Assortment of comic books from the early 1950s

Assortment of comic books from the early 1950s

Etta Hulme was a talented cartoonist and a fascinating person—this is just a small sample of her life and legacy. To learn more about Etta and her work:

NEW EVENT: Mo Willems and Hilary Price!

The Low-Down on Mo:
A Conversation with Mo Willems and Hilary Price

ThankYouBook hi res cover

Friday, August 19th 2016
7pm
FREE
Wexner Center for the Arts – MERSHON AUDITORIUM

The Ohio State University Billy Ireland Cartoon Library & Museum is thrilled to co-host award-winning author and illustrator MO WILLEMS in conversation with HILARY PRICE, the creator behind Rhymes With Orange.

Mo Willems 2015 Credit Jo Chattman HilaryPrice

Mo Willems is a New York Times best-selling author and illustrator, and has been awarded three Caldecott Honors for his books Don’t Let the Pigeon Drive the Bus!, Knuffle Bunny: A Cautionary Tale, and Knuffle Bunny Too: A Case of Mistaken Identity.  This year, Mo celebrates the 25th and final book in his long-running Elephant and Piggie series, which has twice won the Theodor Seuss Geisel Medal.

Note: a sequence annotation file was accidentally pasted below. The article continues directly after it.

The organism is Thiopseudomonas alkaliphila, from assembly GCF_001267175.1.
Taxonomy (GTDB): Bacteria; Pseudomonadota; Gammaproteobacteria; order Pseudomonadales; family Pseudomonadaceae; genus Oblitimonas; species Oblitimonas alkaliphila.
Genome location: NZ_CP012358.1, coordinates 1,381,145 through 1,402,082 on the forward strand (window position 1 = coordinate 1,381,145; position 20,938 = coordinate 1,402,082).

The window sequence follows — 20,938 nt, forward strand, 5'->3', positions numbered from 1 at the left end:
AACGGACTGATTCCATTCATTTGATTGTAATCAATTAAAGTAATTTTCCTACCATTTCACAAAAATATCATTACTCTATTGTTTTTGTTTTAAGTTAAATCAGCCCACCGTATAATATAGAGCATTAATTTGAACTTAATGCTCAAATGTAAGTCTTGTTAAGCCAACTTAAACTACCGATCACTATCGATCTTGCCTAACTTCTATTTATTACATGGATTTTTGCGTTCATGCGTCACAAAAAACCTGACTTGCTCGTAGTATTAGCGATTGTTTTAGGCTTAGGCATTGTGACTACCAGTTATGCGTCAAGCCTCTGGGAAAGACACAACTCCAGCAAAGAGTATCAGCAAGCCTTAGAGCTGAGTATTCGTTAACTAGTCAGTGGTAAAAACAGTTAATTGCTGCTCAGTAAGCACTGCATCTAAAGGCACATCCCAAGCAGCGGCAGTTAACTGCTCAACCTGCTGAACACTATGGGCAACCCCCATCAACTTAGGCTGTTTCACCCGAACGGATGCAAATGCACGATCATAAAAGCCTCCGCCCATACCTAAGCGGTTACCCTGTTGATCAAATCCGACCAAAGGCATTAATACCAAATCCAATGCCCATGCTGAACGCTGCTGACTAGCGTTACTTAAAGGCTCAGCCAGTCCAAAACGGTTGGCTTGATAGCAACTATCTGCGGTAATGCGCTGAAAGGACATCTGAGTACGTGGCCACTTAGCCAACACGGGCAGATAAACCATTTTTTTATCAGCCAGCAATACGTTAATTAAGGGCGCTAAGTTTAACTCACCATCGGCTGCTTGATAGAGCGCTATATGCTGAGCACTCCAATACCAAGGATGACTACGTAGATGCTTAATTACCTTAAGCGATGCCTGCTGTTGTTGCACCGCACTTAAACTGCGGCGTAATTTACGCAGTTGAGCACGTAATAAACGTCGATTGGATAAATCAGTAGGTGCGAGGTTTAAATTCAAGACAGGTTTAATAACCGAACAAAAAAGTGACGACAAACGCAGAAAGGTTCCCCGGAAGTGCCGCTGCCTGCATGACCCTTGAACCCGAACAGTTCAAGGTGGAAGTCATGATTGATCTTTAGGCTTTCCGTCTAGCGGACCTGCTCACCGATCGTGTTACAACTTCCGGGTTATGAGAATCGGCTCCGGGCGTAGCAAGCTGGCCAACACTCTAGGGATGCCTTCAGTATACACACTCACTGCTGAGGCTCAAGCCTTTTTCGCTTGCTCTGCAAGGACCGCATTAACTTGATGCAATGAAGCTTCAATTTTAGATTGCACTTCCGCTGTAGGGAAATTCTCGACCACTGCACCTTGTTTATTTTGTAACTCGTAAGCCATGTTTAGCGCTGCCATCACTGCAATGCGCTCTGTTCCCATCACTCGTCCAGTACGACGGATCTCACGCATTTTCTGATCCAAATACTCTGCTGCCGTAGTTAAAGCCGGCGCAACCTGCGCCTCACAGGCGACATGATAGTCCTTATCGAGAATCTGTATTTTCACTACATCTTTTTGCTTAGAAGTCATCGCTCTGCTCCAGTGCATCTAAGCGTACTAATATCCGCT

Joining Mo in conversation will be Hilary B. Price, the creator behind the internationally syndicated comic strip Rhymes With Orange. Price has been awarded the “Best Newspaper Panel” four times by the National Cartoonists Society, and her work has appeared in Parade Magazine, The Funny Times, People and Glamour.

This free event will be held in the Wexner Center for the Arts MERSHON AUDITORIUM. A book signing with Mo and Hilary will take place immediately after the event in the lobby.

The Wexner Center is located at 1871 North High Street at the corner of 15th Avenue on the campus of The Ohio State University. Get directions here.
Contact mcgurk.17@osu.edu for more information.

This event was made possible with help from our co-sponsors at the Wexner Center for the Arts.